UFC’s “Fight Island” is very real — and helps show how sports are getting creative

Despite what they say, fortune doesn’t always favor the brave, especially when life has been shifted to a state that even the science-fiction writers would have had trouble imagining.

Yet if luck smiles upon those who are at least prepared to experiment and innovate, then both the Ultimate Fighting Championship and Major League Soccer deserve some breaks over the next month or so.

Within three days of each other in July, MLS and the UFC will lift the lid on what is set to become common fayre in the larger sports world – the one-site quarantine bubble where athletes can compete in the safest manner possible to guard against further spread of COVID-19.

Perhaps predictably for an organization with a front man addicted to hype, the UFC is doing it in slightly more flashy fashion, but the outcome is essentially the same. Both entities are temporarily moving operations to a centralized location where the only real interaction with the outside world will be when their telecasts are beamed far and wide.

You can guarantee that plenty of other sports bodies, not least the NBA, will be watching closely to see how it goes.

The UFC’s Dana White floated the concept of a Fight Island right at the beginning of the coronavirus lockdown, believing it to be a way to utilize his international fighters and circumvent restrictions on bringing them to the United States that may last for months.

He managed to keep the exact location under wraps — I was personally rooting for it to be somewhere in the Caribbean, a self-contained outcrop that had all the feel of a Bond villain’s lair. But hey, this works, too.

Fight Island is actually called Yas Island, off the coast of Abu Dhabi in the United Arab Emirates. It entails a hotel, an arena (including an octagon on the beach), training facilities, and dining options. No one uninvolved in the production is allowed to enter, not even Bond villains.

The first event there will be the UFC 251 pay-per-view, headlined by a welterweight title scrap between Kamaru Usman and Gilbert Burns, and a tilt for the featherweight belt between Alexander Volkanovski and Max Holloway.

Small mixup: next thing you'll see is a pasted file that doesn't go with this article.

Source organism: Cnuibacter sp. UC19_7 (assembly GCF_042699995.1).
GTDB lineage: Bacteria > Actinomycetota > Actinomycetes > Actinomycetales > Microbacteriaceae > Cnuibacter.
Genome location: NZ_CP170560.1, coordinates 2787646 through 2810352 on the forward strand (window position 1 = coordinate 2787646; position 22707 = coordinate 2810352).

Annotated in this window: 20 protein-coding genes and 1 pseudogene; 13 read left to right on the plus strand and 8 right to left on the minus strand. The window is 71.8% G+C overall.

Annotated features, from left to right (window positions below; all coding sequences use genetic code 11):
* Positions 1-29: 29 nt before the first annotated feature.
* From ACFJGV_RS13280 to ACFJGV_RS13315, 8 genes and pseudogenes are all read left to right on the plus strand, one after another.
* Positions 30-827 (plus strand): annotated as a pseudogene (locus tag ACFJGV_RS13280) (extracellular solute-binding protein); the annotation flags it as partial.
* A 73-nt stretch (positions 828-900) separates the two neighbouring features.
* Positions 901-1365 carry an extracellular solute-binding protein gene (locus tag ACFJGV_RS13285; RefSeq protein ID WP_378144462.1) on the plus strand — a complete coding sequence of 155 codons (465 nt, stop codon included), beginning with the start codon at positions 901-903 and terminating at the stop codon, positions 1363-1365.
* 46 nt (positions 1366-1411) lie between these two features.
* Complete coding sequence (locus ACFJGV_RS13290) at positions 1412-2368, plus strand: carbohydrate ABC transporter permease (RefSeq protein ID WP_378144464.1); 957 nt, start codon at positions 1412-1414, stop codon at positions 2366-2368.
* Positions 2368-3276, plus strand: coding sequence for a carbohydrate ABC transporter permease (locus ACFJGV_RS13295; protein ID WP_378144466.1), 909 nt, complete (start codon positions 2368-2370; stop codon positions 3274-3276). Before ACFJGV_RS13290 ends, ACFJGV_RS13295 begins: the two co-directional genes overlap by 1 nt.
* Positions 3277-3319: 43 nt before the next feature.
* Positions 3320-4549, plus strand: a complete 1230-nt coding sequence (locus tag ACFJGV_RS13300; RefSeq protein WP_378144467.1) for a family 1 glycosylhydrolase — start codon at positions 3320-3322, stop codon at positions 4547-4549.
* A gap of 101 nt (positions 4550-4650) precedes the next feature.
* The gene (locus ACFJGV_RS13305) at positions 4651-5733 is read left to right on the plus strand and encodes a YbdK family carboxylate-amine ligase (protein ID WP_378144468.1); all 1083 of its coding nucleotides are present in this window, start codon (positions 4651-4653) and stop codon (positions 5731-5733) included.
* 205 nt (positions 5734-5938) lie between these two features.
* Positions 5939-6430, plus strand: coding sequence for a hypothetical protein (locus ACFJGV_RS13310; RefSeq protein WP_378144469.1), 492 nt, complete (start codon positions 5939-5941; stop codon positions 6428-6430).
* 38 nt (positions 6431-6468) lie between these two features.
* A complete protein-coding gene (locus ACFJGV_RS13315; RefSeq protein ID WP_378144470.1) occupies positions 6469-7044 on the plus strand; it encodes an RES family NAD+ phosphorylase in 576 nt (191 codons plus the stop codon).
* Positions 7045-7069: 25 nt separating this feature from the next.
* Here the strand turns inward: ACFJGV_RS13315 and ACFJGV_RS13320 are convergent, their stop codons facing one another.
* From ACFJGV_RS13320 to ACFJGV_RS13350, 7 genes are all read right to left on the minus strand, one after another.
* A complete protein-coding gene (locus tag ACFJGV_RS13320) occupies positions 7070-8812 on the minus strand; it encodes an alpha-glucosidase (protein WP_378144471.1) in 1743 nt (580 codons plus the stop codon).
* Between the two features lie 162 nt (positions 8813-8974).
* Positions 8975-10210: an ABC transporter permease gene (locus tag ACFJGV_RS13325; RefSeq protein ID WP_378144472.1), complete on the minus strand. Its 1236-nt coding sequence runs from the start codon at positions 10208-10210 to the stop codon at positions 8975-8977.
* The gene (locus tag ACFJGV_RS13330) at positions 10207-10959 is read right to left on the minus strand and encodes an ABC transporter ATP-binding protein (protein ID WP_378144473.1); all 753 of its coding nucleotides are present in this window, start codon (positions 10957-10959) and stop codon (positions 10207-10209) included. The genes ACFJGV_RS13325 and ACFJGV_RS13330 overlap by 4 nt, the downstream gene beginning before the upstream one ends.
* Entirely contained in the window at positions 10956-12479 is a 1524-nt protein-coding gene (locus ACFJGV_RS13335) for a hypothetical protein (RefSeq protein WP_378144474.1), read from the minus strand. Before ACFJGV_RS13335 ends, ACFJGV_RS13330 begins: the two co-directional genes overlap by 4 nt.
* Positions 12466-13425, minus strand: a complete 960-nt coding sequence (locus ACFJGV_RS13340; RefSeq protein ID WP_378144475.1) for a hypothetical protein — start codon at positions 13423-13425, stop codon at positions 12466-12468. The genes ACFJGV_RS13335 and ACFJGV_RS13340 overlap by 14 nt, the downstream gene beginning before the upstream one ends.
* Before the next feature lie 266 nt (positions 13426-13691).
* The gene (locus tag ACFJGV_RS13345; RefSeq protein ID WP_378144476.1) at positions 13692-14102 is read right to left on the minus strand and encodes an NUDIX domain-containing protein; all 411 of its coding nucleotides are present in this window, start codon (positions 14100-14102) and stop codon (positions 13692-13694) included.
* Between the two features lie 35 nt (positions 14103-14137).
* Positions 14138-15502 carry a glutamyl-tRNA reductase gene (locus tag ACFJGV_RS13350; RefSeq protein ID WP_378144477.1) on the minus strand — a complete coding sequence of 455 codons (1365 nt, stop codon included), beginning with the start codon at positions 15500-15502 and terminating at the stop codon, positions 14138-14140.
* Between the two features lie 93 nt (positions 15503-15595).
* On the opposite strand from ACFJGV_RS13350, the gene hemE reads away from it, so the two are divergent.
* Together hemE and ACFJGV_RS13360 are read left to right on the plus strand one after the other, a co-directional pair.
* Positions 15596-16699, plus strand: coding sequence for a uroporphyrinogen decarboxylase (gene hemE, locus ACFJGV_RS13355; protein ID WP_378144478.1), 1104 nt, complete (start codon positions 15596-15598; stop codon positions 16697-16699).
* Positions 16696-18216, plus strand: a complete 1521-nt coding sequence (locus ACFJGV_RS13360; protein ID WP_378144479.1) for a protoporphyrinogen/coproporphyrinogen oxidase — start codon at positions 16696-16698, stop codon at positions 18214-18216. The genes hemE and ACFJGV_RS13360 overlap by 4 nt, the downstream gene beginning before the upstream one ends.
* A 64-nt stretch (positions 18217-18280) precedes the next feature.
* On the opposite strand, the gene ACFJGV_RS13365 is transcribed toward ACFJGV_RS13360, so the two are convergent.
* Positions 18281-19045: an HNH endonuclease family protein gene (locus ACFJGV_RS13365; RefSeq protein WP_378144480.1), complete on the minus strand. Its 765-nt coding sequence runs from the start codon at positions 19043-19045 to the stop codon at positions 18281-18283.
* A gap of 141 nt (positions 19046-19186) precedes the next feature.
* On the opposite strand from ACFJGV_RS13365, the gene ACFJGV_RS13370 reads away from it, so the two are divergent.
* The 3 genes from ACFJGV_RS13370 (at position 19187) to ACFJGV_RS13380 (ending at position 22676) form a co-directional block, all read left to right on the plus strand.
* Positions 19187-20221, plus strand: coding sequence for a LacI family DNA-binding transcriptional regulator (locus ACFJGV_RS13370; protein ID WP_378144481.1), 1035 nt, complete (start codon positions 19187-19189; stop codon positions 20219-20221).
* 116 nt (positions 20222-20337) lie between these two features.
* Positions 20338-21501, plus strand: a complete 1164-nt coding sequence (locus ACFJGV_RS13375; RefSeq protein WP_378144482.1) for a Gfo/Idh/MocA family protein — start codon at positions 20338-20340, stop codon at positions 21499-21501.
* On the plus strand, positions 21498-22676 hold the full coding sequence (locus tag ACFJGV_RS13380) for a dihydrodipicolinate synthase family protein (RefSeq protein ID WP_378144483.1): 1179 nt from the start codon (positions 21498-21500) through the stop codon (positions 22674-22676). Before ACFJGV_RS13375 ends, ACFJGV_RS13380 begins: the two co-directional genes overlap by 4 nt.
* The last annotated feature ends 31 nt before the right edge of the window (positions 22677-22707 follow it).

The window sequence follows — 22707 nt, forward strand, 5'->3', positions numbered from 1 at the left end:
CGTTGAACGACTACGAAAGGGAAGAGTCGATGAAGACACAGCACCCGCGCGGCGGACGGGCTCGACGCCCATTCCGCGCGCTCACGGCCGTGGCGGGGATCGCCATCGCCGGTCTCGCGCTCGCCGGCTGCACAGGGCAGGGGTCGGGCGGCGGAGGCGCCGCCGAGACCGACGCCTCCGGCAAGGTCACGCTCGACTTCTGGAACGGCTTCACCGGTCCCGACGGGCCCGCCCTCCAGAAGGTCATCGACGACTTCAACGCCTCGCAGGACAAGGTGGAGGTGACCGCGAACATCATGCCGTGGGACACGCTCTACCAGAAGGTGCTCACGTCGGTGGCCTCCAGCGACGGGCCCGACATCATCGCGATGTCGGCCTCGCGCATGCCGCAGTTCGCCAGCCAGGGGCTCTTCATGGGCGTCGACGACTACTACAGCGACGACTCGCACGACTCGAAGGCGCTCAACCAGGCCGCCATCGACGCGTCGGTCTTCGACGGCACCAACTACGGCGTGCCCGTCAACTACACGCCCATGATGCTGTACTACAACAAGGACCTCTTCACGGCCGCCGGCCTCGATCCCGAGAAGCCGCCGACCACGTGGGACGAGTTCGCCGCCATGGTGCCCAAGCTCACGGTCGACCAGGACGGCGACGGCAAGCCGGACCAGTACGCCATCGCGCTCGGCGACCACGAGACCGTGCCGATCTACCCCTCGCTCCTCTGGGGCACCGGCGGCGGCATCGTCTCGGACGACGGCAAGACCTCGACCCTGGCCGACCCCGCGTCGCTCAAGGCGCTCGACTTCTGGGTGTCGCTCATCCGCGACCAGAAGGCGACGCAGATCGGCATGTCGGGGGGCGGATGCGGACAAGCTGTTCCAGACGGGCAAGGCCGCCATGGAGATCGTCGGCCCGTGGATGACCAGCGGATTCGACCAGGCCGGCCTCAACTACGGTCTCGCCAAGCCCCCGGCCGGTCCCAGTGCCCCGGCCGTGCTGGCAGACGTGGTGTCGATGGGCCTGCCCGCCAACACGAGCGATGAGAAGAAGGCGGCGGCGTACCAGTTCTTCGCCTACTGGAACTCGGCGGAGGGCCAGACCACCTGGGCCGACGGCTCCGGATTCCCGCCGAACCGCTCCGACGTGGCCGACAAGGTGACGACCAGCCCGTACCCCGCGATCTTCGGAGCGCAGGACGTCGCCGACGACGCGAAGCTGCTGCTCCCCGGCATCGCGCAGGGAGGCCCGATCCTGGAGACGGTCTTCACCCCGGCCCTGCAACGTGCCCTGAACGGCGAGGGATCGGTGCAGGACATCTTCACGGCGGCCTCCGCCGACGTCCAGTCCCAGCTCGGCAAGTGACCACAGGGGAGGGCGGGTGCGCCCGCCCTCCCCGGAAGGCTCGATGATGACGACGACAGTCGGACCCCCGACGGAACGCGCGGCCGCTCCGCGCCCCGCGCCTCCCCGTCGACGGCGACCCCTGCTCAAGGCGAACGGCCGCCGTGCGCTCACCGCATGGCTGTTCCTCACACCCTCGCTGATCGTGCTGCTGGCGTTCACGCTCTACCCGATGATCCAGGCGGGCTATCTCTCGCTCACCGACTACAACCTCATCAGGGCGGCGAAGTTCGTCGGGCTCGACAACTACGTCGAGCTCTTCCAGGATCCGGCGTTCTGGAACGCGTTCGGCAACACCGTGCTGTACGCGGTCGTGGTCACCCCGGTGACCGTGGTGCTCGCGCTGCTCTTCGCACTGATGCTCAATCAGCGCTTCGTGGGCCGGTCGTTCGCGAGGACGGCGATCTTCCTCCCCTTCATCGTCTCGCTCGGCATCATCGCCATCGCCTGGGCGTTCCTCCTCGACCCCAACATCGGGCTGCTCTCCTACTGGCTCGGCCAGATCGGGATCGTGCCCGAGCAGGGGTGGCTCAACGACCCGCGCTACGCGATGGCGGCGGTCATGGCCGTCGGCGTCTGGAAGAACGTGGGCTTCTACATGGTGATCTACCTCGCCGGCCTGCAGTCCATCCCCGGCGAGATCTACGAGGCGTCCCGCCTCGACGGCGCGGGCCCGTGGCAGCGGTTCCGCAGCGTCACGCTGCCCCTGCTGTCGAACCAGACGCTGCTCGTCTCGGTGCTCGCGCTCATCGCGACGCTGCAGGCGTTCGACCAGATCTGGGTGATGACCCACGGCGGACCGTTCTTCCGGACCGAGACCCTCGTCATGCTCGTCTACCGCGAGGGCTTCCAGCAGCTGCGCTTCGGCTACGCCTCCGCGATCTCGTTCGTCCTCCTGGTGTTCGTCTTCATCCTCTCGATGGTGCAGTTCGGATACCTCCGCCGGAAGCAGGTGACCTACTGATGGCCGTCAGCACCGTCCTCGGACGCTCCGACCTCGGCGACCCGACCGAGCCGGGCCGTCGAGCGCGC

“The hardest thing to do right now is to get people into the country from other parts of the world,” White told ESPN. “And we are a true global business; we’re the only ones that are pulling off live sports right now. If I continue to do fights in the United States, I’m going to burn out all my American talent. So now we’ve got Yas Island ready to go. It’s set up.”

White has come in for plenty of criticism, none of which he particularly cared about. Some felt it was inappropriate for him to be so fervent in his wish to still be staging sports events in the emergent days of COVID-19, when thousands were dying daily and the pandemic was sabotaging American life.

However, one thing you can never accuse White of is lacking effort and imagination. When he sets his mind to something, he is insatiable in his pursuit of it. He refused to accept that there was no solution and is about to bear the fruits of that stubbornness, with the UAE venue due to stage four events in 14 days.

If you don’t like White, that’s fine. He is the kind of polarizing figure who will always give plenty of ammunition for your distaste. Consider this, though. Any time we see live sports over the next few months, anywhere, it will be because enterprising people found creative answers.

Three days before UFC 251, MLS gets restarted with a tournament staged in Orlando and featuring every one of its 26 teams. MLS’ return event is a neat piece of administrative artistry, with the tournament being both self-contained but also contributive to the regular season that was halted after just two games in March. Every game will be televised live in the U.S from the “bubble” at Walt Disney World Resort.

“Very importantly, (we are) doing it with games of consequence,” MLS commissioner Don Garber said. “(There is) a total prize pool of a million dollars and the winner getting a spot in the CONCACAF Champions League. All of this is our best foot forward to do what we can in an exciting, compelling and meaningful way to return to play for 2020.”

MLS thereby gets a nice little window in the spotlight, as activity in the other American team sports is some ways behind. The NHL has yet to announce a date for its 24-team playoff system, the NBA doesn’t start until July 31, and the National Football League season is still months away. Major League Baseball continues to work towards a plan with its players association.

As FOX Sports’ Alexi Lalas told me, “MLS has come up with a unique approach to its return. I think the Orlando tournament can be something fun, creative and different. Other sports and leagues are watching, and MLS has an opportunity to turn some heads.”

Ever since everything changed, leagues and organizations were forced to roll with the punches, both in terms of taking appropriate steps to protect their staff and players, and to navigate the minefield of a return while dealing with the fact no one knew what medical news might come next.

Some sports had it harder than others, and both the UFC and MLS had significant challenges to deal with. What the reality of their adaptation looks like will give us some clarity on how successful the new normal can be. First it to go off without a hitch will take some luck – but they both deserve some.